Why Real Techies are Plugging In to USA Network's Mr. Robot
Still fresh out of the box with only two episodes in the books, Mr. Robot has already engineered an impressive ascent and has quickly become the second-highest-rated new scripted cable drama of the year. The latest episode attracted an impressive 3.2 million viewers, a 13 percent surge from the premiere. Plus, the network estimates the pilot episode was viewed 3 million times across multiple non-linear platforms in the four weeks leading up to its linear TV debut.
Audiences and critics alike have been won over by the show's blend of drama with an authentic hacker street-cred. Following the pilot episode, Forbes boldly declared that blueprints have been drawn for Mr. Robot to become not only "the best show of the summer," but also "a modern classic."
Mr. Robot follows Elliot Alderson (Rami Malek)—corporate cyber engineer by day and highly skilled hacker by night. Elliot tops the list of most eligible recruits for an underground hacker group called Fsociety. The group’s anarchist mastermind Mr. Robot (Christian Slater) hungers for Elliot’s insider knowledge to help destroy the very company he is paid to protect. Already suffering from social anxiety and depression, Elliot’s morals are pitted against his longing for the exclusivity promised by membership in a hacker group seeking to bring down evil corporations. Mr. Robot’s innovative premise and complexity has earned it a big thumbs-up from Cinema Blend, which called the show "damn near perfect."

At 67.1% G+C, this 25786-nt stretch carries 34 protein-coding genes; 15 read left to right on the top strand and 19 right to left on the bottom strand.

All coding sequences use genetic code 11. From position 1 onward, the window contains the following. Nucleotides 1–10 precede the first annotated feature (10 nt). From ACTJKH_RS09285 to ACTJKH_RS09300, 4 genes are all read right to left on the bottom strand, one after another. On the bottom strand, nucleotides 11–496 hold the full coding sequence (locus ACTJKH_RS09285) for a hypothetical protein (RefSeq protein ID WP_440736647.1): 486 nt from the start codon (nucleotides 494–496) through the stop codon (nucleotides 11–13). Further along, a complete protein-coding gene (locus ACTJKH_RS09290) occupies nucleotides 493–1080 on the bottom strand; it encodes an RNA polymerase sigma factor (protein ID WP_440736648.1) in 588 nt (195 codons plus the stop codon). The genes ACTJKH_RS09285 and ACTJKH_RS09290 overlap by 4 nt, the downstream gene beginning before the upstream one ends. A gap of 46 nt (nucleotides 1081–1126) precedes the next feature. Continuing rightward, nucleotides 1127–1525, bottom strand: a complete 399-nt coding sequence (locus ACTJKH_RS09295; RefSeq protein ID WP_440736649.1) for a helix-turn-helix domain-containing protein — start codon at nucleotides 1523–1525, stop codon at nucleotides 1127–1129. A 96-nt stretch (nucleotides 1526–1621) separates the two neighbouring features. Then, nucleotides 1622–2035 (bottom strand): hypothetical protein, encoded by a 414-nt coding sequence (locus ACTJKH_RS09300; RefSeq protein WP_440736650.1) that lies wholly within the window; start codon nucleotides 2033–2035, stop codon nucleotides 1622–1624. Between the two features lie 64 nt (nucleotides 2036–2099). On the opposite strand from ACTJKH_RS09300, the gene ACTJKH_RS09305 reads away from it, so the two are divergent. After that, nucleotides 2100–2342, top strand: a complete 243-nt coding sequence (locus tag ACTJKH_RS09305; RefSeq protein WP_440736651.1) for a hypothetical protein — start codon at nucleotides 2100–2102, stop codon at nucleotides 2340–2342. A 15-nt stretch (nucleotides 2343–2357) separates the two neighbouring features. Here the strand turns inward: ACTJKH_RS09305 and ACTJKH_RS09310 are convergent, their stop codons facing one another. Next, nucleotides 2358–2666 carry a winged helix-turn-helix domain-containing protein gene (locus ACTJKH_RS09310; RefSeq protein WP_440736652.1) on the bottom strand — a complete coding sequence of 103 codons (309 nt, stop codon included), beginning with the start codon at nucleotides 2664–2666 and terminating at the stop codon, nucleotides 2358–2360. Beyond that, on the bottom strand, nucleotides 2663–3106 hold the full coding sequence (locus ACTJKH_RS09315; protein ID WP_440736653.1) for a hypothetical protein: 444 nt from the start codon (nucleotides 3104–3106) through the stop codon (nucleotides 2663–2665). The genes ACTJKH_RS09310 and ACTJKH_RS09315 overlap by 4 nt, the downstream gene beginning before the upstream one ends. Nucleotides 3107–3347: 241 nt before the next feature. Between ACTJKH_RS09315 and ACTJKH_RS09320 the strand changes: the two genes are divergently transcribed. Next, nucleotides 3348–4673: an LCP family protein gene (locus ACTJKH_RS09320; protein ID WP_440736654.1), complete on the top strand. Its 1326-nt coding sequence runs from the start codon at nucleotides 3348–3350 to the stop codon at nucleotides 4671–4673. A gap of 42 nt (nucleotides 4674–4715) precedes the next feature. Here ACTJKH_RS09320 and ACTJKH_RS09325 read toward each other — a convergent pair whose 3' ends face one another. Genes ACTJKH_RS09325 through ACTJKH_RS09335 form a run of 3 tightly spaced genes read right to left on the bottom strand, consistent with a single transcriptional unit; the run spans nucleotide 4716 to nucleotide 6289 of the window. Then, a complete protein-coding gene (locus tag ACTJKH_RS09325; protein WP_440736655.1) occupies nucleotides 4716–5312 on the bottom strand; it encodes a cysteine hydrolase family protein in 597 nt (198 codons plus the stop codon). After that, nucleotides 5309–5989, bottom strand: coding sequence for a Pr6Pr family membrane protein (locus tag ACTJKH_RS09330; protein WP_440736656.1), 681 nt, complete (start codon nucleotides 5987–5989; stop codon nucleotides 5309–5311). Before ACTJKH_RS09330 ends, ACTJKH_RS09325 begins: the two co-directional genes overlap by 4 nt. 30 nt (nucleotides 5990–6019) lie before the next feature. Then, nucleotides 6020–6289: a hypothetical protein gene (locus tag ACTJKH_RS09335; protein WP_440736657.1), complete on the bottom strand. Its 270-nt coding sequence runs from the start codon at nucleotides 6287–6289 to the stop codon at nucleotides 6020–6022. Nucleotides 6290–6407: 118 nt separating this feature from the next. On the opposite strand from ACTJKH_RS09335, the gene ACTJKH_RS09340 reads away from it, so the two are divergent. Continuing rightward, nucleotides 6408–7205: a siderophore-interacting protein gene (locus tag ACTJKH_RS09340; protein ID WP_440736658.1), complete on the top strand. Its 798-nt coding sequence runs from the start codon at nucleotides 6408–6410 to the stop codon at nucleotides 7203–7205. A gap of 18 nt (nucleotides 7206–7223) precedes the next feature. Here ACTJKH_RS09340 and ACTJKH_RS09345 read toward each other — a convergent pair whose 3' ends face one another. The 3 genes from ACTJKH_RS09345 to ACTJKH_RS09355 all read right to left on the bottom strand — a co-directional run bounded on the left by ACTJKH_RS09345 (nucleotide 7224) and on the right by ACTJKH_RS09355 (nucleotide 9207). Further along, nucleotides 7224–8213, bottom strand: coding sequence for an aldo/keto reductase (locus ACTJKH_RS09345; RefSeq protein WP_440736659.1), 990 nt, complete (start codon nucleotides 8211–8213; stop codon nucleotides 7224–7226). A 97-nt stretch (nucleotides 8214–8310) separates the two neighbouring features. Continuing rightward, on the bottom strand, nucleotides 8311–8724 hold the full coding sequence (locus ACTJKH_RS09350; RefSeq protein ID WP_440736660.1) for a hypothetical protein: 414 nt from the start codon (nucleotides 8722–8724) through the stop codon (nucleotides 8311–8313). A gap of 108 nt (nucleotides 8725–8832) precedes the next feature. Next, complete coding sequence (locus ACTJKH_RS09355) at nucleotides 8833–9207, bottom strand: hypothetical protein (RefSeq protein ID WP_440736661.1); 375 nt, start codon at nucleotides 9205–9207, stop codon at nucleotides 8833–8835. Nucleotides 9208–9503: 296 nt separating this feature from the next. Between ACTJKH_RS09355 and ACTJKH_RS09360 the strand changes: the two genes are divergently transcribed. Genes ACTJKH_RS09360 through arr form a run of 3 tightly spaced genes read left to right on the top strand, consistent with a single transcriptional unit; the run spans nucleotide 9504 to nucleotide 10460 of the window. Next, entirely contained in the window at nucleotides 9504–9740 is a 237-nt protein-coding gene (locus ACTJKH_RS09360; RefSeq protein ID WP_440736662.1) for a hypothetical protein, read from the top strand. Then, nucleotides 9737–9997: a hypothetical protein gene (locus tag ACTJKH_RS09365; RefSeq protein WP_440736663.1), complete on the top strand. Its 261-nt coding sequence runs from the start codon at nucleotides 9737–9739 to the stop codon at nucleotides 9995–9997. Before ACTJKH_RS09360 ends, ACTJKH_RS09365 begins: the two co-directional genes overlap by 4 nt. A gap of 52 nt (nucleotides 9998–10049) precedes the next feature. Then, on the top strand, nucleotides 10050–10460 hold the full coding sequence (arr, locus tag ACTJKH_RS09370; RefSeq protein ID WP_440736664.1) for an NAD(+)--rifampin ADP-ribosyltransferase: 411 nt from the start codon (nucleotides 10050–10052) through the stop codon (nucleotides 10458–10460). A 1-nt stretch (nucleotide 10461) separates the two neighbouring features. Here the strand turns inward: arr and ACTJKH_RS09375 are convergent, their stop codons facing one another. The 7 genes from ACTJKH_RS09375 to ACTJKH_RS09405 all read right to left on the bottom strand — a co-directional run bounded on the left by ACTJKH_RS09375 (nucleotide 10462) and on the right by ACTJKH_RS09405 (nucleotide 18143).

Mr. Robot's rule actually took root with tech-savvy audiences months ago. In March, the series received the Audience Award for Episodic Television at South by SouthWest. While Hollywood’s unrealistic portrayals of hacking have endlessly frustrated real techies for years, this award welcomes Mr. Robot to the scene as a game changer. After curtailing its initial skepticism for the show, The Verge announced, "finally, a hacker series that won’t make you facepalm."
For USA, Mr. Robot is an edgy, strategic addition to the Comcast NBCUniversal portfolio aimed at adapting to the changing TV industry. Its pilot episode was available a few weeks early on virtually every video on demand service. Targeting key demographics of millennials, as well as Spanish speaking audiences, the premiere episode also debuted on telemundo.com, terra.com, and latina.com.
Based on its success out of the starting gate, Mr. Robot has already been rebooted for a second season.
The action continues Wednesdays this summer at 10 pm on USA Network.
- Jill Harrington for Comcast